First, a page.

All That Glitters is Pretty Much Gold

Due to the market turmoil in the early months of 2016, and a loss of confidence in central banks with their new negative interest rates scheme, gold value has soared through the roof with an increase of 16.5% to $1,234 an ounce for the first quarter of the financial year, a first since 1986. While UK, Japan and Europe’s stocks plummeted, investors rushed to the safety that gold had to offer, creating a firestorm in which gold was the centre of the hurricane. It crushed every other asset this year, including bonds and oil, with staggering confidence to spare.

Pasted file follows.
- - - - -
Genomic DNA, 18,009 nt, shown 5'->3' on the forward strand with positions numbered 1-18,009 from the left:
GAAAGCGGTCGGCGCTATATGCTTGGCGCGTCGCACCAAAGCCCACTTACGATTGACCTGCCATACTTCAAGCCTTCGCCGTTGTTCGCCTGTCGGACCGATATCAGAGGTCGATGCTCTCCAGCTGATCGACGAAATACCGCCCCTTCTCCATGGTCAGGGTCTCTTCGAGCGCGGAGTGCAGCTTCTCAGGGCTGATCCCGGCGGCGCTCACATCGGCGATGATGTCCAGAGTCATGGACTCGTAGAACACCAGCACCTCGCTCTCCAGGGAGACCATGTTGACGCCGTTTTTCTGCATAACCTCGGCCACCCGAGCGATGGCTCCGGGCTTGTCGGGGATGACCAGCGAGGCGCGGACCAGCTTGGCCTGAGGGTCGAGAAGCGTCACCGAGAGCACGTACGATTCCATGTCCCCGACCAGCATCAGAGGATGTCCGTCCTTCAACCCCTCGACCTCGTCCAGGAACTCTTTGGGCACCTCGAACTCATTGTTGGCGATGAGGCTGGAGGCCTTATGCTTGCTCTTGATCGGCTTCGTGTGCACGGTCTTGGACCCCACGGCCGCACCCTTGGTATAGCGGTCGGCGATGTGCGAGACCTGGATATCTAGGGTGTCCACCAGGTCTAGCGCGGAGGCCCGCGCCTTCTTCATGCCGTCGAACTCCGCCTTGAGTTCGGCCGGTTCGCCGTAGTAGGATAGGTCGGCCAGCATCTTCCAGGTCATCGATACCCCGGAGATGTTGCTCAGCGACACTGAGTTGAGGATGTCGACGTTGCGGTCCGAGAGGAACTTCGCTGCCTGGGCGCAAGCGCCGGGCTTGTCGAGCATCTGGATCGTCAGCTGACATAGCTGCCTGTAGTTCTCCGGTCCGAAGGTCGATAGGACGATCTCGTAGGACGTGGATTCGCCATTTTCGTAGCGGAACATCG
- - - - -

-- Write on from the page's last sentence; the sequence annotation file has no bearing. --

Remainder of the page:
It is worth noting that even though even with the extraordinary price hike, the price of gold has yet to reach its pinnacle of glory of $1,923 set in September 2011. Predicatable, since the market has calmed down since February, gold’s dominant sway has eased, actually dropping down by 1%. Another point worthy of noting that even though gold is considered a safe bet or a fear trade, it is still subject to laws of availablilty, supply and demand. The Royal Bank of Canada and Colas of ConvergEx warns investors bitten by the gold bugs an outright decline in gold production could be coming for gold.